I'm sure you agree. My flesh (which defines my nature on account of the fall) has to die. My spirit, "infected" as it is by the flesh, has to put to death and resurrected by a whole new Spirit. Are you with me so far? Treating the "sins" with "confession" and "repentance" is like treating cancer --- killing the pain but not the disease. But the good news is, the cancer is OPERABLE!" We don't have to "maintain," we can "excise" it!!

    skypair
     
  5. skypair

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    Yeah, it was a very poor thread, wasn't it?

    I'm saying that repentance FROM sin is not enough. In fact, some call repentance from sin/crime "rehabilitation." Would you feel like you were "saved" if you were still in prison learning to be "good?" But how about if your sentence was "paid in full" and you were given a new name and a "wealthy" Father?

    I'm sorry for the confusion, but, IMO, some of it is "inherent" in the 2 approaches to salvation --- confession vs. death. And maybe it is just in the "expressions" of the same thought. But I know when I was saved, I knew that merely "confirming my condemnation" (confession) wasn't enough. And repentance (quitting sinning) was beyond my power to promise. What I needed to do was just surrender myself to Christ -- treat my life as nothing -- ask that He "quicken"/rebirth me to do His will.

    skypair
     
  6. TCGreek

    TCGreek
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    Skypair, I too watched that episode of the Ankerberb show. RC could have been clearer, IMO.

    At any rate, I don't believe a person has to confess his sins in the conversion experience. I see no scriptural evidence of that.

    This is what I see: "repentance toward God, and faith toward our Lord Jesus Christ" (Acts 20:21, KJV).
     
  7. Allan

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    Amen, that is how I see scripture stating it to. :thumbs:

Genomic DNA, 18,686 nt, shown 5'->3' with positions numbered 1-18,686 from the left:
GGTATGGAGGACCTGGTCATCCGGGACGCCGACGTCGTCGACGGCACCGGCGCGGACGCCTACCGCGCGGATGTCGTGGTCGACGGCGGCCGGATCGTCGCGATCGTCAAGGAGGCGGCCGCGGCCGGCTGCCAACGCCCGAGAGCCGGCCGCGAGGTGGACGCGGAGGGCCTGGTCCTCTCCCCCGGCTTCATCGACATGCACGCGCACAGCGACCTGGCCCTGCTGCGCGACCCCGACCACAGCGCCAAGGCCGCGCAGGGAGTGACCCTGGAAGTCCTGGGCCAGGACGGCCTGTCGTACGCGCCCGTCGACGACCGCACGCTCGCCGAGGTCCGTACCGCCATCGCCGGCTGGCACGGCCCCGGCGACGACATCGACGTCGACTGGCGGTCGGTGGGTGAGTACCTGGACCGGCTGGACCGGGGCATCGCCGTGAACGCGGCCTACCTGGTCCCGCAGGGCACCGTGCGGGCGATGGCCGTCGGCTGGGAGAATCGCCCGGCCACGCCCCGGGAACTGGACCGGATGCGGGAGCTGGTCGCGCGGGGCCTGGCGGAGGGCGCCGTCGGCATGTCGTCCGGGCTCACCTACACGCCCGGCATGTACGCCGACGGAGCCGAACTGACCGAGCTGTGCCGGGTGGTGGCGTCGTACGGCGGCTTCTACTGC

8. Amy.G

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    I really appreciate your posts guys. Sometimes when I read about all the "stuff" a person needs to do or understand in order to be saved, I think to myself "maybe I'm not really saved", because when I was saved I didn't know anything except that I was a sinner in need of a Savior. I didn't understand much of anything. I didn't know what repentance was (although that's what I did) or any of the other "words" that Christians use. But I know that God has saved me because His Spirit testifies to me that He did!

    :godisgood:
     
  9. John of Japan

    John of Japan
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    I think 1 Cor. 15:36-37 is clearly talking about our bodies being the seed for a resurrection body. This is a similar metaphor, but the subject is different.

    The image of baptism is that of dying with Jesus and thus being forgiven for sins. I don't see it as dying to self in the sense of deeper dedication.

    As for 1 Cor. 15:29, your guess is as good as mine on the meaning of THAT verse!! :confused: :confused: But at a minimum, it's talking about water baptism and not dedication, as in Paul's phrase "I did daily."

    I agree.

    RC may be coming from the perspective of Lordship salvation. In my experience LS advocates don't like to talk about the possibility of further dedication after salvation. If further dedication as needed after salvation, then I guess Christ wasn't "made Lord" at salvation. I think Rom. 12:1 belies that, since it is telling "brethren," not lost people, to offer their bodies as a living sacrifice--an act of complete dedication.


    I'm almost with you. Where I would differ is in your statement that "my spirit, 'infected' as it is by the flesh...." I would amend that to say soul instead of spirit, being a trichotomist. I believe that the spirit of a saved man is what is made alive at salvation, and thus pure, and the place within us where the Holy Spirit lives. The soul and body are still infected by the sin nature.
     
  10. gb93433

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    All I see is, "Believe in the Lord Jesus, and you will be saved..."
     
  11. TCGreek

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    I take this to mean the same as Acts 20:21, though worded differently.

    I don't believe Paul would've told the jailer one thing and the Ephesians another.
     
  12. TCGreek